This amazing video further highlights what an incredible achievement landing Curiosity on Mars truly is. Consider, if you will, that Mars is estimated to be…
The Mars Curiosity’s lifelong dream of drilling into the Red Planet’s surface has finally come true. In a celebratory Tweet on Saturday, a picture reveals…
The first drilling sample of Mars rock powder has been transferred from the Curiosity Rover’s drill to its scoop, ready to be analyzed for extraterrestrial…
Curiosity’s first year on Mars has been an eventful one. Since triumphantly landing on the Martian planet last year, we’ve seen the rover dig, roam and even break down a few times—all and all a successful first twelve months. It’s probably accomplished more than some people have over a 52-week period. But the sad reality is that the curios craft is spending its birthday on Mars all alone, no card, no cake, no loved ones.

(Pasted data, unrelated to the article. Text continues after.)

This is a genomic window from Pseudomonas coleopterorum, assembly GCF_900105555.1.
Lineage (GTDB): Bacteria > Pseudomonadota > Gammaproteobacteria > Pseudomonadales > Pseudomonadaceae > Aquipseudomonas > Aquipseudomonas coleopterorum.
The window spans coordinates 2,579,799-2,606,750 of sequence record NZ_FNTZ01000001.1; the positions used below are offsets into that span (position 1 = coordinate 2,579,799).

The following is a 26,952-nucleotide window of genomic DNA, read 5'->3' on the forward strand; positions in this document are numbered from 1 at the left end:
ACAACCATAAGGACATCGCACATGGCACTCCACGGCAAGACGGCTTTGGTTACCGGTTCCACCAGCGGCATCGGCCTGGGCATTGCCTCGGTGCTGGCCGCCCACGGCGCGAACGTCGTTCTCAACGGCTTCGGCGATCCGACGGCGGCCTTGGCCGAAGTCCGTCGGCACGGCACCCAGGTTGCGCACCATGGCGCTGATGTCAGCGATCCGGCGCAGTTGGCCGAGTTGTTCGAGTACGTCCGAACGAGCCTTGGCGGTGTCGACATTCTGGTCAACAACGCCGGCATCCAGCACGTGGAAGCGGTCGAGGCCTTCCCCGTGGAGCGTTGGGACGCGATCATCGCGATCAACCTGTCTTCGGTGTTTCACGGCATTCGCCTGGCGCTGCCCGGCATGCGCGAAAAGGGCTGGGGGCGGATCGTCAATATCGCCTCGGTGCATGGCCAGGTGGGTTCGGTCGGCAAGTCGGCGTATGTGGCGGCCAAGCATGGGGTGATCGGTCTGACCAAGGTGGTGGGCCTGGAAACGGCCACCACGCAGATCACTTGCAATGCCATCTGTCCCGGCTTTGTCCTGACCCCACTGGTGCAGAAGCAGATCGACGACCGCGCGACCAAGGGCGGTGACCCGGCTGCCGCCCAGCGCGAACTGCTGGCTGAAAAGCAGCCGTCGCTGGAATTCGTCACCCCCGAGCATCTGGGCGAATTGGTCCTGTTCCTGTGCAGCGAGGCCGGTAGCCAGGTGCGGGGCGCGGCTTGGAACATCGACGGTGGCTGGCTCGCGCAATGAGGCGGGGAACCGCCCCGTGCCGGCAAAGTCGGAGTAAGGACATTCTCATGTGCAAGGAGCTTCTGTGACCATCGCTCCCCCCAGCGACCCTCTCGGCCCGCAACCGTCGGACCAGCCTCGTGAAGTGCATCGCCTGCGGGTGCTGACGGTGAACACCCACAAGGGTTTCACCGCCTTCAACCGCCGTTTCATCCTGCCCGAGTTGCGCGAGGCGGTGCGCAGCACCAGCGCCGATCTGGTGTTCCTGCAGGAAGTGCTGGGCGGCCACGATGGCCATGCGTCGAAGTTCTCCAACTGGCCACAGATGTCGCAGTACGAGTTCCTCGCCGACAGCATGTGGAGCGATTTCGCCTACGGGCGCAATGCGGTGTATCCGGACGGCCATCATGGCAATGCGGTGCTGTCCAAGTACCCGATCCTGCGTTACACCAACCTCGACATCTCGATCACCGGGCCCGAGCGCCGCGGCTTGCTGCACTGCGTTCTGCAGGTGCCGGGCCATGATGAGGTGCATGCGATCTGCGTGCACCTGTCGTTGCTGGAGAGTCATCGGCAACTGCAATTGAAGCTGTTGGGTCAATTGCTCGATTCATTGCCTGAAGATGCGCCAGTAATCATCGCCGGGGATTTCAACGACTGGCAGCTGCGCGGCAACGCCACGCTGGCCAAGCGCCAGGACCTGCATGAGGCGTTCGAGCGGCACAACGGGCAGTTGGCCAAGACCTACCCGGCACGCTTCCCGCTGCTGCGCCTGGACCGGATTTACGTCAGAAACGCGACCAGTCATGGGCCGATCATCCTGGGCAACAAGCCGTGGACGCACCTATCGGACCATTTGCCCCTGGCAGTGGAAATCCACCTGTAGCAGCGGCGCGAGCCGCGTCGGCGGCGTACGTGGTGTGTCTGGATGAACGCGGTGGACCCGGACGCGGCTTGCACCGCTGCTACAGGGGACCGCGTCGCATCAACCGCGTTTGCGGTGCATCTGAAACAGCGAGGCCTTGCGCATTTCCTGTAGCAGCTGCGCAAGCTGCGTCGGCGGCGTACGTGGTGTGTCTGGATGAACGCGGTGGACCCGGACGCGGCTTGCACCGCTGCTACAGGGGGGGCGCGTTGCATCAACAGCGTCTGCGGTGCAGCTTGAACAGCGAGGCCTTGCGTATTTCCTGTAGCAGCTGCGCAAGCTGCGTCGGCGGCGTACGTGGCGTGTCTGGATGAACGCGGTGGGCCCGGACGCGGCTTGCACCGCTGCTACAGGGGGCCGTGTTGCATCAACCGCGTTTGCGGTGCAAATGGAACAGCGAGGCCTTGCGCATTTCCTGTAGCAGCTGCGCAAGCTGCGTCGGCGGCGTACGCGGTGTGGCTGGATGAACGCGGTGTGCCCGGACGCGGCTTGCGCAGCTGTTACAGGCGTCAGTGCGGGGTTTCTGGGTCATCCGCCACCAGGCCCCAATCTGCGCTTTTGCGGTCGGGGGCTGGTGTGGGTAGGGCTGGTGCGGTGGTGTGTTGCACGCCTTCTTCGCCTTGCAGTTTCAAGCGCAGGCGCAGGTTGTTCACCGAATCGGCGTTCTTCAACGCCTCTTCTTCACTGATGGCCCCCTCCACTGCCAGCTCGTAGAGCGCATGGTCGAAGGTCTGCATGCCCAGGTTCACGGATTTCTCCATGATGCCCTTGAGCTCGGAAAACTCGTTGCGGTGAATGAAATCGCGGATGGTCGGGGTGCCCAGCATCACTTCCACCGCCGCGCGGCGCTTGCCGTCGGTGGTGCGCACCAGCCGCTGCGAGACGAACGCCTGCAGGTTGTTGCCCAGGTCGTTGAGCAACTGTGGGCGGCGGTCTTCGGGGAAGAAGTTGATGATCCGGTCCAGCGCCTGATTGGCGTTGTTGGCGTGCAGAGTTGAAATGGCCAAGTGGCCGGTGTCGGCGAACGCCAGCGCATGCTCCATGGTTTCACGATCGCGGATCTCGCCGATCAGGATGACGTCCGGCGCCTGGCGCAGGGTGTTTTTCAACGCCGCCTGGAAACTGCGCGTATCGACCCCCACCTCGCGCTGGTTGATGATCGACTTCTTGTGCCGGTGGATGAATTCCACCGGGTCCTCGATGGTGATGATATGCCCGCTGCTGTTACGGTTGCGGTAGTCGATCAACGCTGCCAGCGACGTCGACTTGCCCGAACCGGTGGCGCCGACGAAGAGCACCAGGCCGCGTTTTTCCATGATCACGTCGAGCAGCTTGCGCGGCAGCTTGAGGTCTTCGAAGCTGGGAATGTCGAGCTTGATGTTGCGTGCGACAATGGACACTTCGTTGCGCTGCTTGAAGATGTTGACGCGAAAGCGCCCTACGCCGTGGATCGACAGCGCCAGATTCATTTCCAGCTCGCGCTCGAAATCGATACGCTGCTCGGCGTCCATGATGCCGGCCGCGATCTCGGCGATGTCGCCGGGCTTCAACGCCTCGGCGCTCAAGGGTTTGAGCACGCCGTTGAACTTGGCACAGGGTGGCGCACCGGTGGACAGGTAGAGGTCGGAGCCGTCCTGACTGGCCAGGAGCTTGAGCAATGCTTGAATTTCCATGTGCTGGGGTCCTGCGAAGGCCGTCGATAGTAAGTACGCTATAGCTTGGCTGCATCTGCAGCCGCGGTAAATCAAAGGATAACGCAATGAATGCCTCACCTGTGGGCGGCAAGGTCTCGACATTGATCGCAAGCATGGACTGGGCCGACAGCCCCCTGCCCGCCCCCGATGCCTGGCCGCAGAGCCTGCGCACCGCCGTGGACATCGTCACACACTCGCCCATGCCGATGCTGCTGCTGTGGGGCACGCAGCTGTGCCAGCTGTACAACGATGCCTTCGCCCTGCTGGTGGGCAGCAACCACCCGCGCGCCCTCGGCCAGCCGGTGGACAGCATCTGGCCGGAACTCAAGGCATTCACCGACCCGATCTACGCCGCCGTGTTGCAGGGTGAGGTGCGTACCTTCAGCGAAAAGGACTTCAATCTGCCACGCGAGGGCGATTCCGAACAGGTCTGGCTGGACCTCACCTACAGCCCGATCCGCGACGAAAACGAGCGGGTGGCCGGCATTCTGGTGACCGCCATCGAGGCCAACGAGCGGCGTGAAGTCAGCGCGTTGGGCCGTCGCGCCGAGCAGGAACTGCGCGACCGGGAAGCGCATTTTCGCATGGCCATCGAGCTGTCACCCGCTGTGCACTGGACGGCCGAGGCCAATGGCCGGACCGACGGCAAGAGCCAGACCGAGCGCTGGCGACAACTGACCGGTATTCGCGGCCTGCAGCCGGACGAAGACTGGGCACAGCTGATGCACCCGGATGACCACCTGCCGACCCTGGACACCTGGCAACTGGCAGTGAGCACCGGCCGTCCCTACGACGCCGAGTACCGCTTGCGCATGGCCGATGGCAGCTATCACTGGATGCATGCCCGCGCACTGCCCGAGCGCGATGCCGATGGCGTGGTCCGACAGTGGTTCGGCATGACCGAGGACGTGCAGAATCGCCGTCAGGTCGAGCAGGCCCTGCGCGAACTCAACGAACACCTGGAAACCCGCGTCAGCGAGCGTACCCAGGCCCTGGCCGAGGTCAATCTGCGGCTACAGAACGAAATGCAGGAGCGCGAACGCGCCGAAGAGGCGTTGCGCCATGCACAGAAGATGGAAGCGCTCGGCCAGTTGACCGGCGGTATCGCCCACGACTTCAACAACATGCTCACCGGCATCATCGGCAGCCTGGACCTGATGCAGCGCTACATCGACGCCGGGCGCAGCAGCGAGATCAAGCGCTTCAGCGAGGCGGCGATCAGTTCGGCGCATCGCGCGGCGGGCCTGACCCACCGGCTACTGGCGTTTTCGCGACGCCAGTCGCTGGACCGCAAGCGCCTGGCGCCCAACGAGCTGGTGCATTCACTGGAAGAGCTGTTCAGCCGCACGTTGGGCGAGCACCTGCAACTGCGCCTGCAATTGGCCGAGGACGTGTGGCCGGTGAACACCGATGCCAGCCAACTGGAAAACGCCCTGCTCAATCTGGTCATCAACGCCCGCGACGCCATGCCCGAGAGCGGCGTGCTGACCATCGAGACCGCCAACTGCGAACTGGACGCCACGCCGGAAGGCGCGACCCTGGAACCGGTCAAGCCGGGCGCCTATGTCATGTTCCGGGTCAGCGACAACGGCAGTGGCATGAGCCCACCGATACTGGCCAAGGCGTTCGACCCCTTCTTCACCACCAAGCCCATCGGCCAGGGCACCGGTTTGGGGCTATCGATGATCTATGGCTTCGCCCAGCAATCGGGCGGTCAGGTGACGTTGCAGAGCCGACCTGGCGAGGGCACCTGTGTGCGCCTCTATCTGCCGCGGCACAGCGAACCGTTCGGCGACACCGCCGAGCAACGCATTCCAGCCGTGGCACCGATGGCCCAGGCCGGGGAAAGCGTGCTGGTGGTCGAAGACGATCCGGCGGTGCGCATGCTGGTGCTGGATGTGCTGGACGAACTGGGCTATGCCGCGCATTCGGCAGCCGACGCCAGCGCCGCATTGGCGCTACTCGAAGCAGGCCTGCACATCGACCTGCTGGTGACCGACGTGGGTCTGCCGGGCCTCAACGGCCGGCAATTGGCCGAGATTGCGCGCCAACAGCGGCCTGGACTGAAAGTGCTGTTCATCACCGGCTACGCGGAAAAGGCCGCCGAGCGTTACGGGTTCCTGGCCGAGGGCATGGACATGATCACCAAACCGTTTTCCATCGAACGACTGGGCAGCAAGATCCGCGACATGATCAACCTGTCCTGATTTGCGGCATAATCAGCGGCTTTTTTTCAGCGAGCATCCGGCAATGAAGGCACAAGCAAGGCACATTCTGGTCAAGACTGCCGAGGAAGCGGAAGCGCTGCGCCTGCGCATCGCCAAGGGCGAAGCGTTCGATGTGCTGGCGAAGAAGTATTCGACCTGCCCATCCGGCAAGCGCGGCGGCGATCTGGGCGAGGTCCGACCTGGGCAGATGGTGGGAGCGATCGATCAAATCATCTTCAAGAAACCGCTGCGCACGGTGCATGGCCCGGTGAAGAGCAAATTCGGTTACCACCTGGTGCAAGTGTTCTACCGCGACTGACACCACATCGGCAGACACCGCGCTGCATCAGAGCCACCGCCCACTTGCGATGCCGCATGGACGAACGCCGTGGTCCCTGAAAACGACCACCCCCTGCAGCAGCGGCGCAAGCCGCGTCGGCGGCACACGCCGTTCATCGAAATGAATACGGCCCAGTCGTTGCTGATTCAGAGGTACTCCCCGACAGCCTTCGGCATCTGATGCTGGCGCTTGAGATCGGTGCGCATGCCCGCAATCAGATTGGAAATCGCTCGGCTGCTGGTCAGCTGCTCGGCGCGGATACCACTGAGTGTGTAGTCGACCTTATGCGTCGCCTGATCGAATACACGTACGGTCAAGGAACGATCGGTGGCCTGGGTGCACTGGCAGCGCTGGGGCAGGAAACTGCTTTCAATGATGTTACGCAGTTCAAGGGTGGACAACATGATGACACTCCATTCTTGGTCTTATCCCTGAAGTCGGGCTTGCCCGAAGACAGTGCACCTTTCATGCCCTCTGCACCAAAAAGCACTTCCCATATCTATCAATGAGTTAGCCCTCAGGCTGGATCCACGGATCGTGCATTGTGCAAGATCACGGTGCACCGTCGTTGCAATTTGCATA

But that doesn’t mean it’s been forgotten.
To commemorate Curiosity’s one-year anniversary, NASA engineers have transmitted instructions to its Sample Analysis Instrument (SAM) module—basically an onboard chemistry lab—to sing Happy Birthday to itself. The SAM module’s scientific purpose is to filter finely-grounded samples of soil for analysis by resonating at varying frequencies, but engineers have managed to program its resonance capabilities to mimic the popular birthday song.
In a short video, NASA’s Florence Tan, SAM electrical lead engineer, explains how Curiosity’s SAM module works, and how engineers were able to program the rover to sing. It’s incredibly impressive that a craft controlled from Earth is capable of such things, but Curiosity certainly is no ordinary rover. Now that we’ve managed to send a rover to Mars for a year, now all we need to do is send a human.